I don’t worry about cute stripy sailor shirts and matching shorts, if it’s waterproof/ luminous, /doesn’t crinkle / can be worn a few times before it walks to the laundry basket by itself and dries in a flash, I’m wearing it. Yes, I still fall overboard occasionally (and it is not ALL wine induced) but I don’t care, I will jump on to that moving jetty with a howling wind at my back and choppy waves smashing all around me with a rope in my mouth (ok, I’m getting carried away now) to tie up my boat. I do not care anymore who is watching and judging, I can do this.
I think one of the biggest things I have learnt is patience, resilience and being able to adapt. The day NEVER turns out as you expect it to. Factor in the weather and its sudden changes and that something is almost ALWAYS needing some attention on the boat or has just randomly broken, you need to learn to let go and handle it. I have woken up happy and 5 minutes later feel like I want to cry but slowly , slowly, very slowly, I have taught myself to take a deep breath and say ” you got this.” Once you ask yourself if you would rather face hours in traffic and a shitty boss or a blocked eds problem, I promise you, you will pick the heads!
Used to moan about the “noisy” wind too, can you believe it? Once again, I just didn’t put 2 and 2 together. I mean logically I know that wind + sea + 3 sails all up = a damn good sail. Nobody told me the boat leans over at a ridiculous angle while you are doing this. That you cannot cook at this angle, you cannot pee and you cannot pour wine! Yet, now I can! That reminds me, used to feel like a baby elephant trying to squeeze in to the galley space, wanted all the cupboards ripped out to make it “spacious”. Hah! Now I can wedge myself in there, one leg out straight, balancing me against the opposite side of the galley, glass of wine in hand, casually cooking a meal, all while practically standing on my head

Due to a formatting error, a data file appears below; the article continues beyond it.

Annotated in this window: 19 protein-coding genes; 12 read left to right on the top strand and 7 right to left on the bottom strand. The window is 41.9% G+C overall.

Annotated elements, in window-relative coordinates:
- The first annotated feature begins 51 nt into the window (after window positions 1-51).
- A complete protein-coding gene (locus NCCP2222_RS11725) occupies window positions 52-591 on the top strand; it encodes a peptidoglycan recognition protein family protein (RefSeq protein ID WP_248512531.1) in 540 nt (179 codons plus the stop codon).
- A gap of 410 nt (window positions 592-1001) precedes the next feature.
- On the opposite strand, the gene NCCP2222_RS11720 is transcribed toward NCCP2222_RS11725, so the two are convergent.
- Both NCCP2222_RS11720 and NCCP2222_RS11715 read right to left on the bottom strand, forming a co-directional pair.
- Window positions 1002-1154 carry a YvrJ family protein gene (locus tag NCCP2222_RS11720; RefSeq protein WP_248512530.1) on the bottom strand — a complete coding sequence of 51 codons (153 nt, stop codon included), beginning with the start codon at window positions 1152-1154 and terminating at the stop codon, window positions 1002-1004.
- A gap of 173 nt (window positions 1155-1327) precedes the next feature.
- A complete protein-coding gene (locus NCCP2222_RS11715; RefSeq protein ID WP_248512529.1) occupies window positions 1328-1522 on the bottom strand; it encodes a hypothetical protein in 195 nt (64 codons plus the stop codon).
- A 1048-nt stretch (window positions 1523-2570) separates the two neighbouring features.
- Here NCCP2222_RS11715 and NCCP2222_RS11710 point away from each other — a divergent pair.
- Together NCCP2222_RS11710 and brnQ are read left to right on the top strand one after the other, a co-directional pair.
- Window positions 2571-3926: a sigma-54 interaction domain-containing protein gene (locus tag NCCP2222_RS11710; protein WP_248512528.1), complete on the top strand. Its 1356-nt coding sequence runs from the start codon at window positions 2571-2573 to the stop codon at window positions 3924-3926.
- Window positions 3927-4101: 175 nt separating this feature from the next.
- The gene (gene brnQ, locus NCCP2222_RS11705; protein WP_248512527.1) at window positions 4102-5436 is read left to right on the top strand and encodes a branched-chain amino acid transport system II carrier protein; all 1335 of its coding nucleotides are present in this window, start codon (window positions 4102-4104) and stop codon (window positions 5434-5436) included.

Used to hate it but now I love , love , love that exhilarating rush as the boat leans right over and the water is so close you feel the spray hitting your face and you are positive you will slide right off the boat in to the glorious ocean. Of course you don’t and the adrenaline, partly terrified, rush is so good that a sail with no wind is just not a sail anymore!
As for “all that rolling” I used to moan about when trying to sleep…..I battle now whenever I am on land, I can’t sleep if I am lying still. I miss the gentle rocking; it makes my world feel at peace when I close my eyes. I miss the water gurgling past just the other side of the cosy (yes, its cosy now, used to be called “that bloody, tiny, cramped space”) cabin , the gentle creaking of the ropes as they tighten and slack and keep us safe, the call of the birds and that fresh, pure smell of clean, salty air.
Its a lifestyle few are lucky or brave enough to experience. It is hard. It is challenging. It can be terrifying. We have been in a terrifying storm, dismasted in the Atlantic, but we have had heart stoppingly beautiful sunrises and sunsets on the ocean too. It is a calling, a yearning for adventure, the love of the sea, the ache for adventure and living life as best we can that sends us on theses ocean journeys to the far flung corners of the world, way out of our comfort zones. Brave , brave, strong people that we are.
Good lord, what’s happened, think they might make a sailor out me yet!